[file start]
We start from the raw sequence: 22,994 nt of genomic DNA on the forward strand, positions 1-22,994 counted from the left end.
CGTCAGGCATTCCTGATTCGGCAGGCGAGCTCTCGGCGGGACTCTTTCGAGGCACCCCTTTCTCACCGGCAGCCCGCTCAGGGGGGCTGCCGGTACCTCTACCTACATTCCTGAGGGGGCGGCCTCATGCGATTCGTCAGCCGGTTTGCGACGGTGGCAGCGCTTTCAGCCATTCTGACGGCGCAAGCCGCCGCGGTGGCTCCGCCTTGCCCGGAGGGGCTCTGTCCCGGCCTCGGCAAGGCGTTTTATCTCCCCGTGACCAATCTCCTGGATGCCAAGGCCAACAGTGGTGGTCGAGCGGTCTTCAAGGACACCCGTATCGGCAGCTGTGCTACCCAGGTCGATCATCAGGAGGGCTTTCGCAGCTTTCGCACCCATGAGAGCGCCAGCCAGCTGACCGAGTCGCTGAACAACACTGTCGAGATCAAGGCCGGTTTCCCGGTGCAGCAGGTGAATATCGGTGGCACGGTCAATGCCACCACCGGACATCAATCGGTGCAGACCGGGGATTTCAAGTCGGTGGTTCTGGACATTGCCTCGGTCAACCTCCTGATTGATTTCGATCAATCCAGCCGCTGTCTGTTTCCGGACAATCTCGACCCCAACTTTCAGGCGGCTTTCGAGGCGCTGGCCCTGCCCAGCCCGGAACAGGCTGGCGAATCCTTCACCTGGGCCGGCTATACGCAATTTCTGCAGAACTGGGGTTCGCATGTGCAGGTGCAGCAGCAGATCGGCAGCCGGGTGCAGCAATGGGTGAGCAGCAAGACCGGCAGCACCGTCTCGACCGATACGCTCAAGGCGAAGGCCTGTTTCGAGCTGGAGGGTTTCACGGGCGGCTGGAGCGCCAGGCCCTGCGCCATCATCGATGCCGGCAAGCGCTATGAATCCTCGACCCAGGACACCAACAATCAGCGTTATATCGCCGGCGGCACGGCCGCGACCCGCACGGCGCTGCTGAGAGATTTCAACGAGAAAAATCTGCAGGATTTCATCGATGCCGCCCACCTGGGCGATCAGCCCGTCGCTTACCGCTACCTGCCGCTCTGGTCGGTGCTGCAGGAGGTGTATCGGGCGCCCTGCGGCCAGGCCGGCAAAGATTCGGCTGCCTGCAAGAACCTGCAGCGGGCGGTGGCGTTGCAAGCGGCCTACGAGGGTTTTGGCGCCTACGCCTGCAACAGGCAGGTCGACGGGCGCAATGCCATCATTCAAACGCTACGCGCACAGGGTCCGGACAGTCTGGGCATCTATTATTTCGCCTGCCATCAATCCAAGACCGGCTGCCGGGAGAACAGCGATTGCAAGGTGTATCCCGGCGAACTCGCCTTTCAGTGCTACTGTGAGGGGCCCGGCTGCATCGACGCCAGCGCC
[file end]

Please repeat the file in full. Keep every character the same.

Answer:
We start from the raw sequence: 22,994 nt of genomic DNA on the forward strand, positions 1-22,994 counted from the left end.
CGTCAGGCATTCCTGATTCGGCAGGCGAGCTCTCGGCGGGACTCTTTCGAGGCACCCCTTTCTCACCGGCAGCCCGCTCAGGGGGGCTGCCGGTACCTCTACCTACATTCCTGAGGGGGCGGCCTCATGCGATTCGTCAGCCGGTTTGCGACGGTGGCAGCGCTTTCAGCCATTCTGACGGCGCAAGCCGCCGCGGTGGCTCCGCCTTGCCCGGAGGGGCTCTGTCCCGGCCTCGGCAAGGCGTTTTATCTCCCCGTGACCAATCTCCTGGATGCCAAGGCCAACAGTGGTGGTCGAGCGGTCTTCAAGGACACCCGTATCGGCAGCTGTGCTACCCAGGTCGATCATCAGGAGGGCTTTCGCAGCTTTCGCACCCATGAGAGCGCCAGCCAGCTGACCGAGTCGCTGAACAACACTGTCGAGATCAAGGCCGGTTTCCCGGTGCAGCAGGTGAATATCGGTGGCACGGTCAATGCCACCACCGGACATCAATCGGTGCAGACCGGGGATTTCAAGTCGGTGGTTCTGGACATTGCCTCGGTCAACCTCCTGATTGATTTCGATCAATCCAGCCGCTGTCTGTTTCCGGACAATCTCGACCCCAACTTTCAGGCGGCTTTCGAGGCGCTGGCCCTGCCCAGCCCGGAACAGGCTGGCGAATCCTTCACCTGGGCCGGCTATACGCAATTTCTGCAGAACTGGGGTTCGCATGTGCAGGTGCAGCAGCAGATCGGCAGCCGGGTGCAGCAATGGGTGAGCAGCAAGACCGGCAGCACCGTCTCGACCGATACGCTCAAGGCGAAGGCCTGTTTCGAGCTGGAGGGTTTCACGGGCGGCTGGAGCGCCAGGCCCTGCGCCATCATCGATGCCGGCAAGCGCTATGAATCCTCGACCCAGGACACCAACAATCAGCGTTATATCGCCGGCGGCACGGCCGCGACCCGCACGGCGCTGCTGAGAGATTTCAACGAGAAAAATCTGCAGGATTTCATCGATGCCGCCCACCTGGGCGATCAGCCCGTCGCTTACCGCTACCTGCCGCTCTGGTCGGTGCTGCAGGAGGTGTATCGGGCGCCCTGCGGCCAGGCCGGCAAAGATTCGGCTGCCTGCAAGAACCTGCAGCGGGCGGTGGCGTTGCAAGCGGCCTACGAGGGTTTTGGCGCCTACGCCTGCAACAGGCAGGTCGACGGGCGCAATGCCATCATTCAAACGCTACGCGCACAGGGTCCGGACAGTCTGGGCATCTATTATTTCGCCTGCCATCAATCCAAGACCGGCTGCCGGGAGAACAGCGATTGCAAGGTGTATCCCGGCGAACTCGCCTTTCAGTGCTACTGTGAGGGGCCCGGCTGCATCGACGCCAGCGCC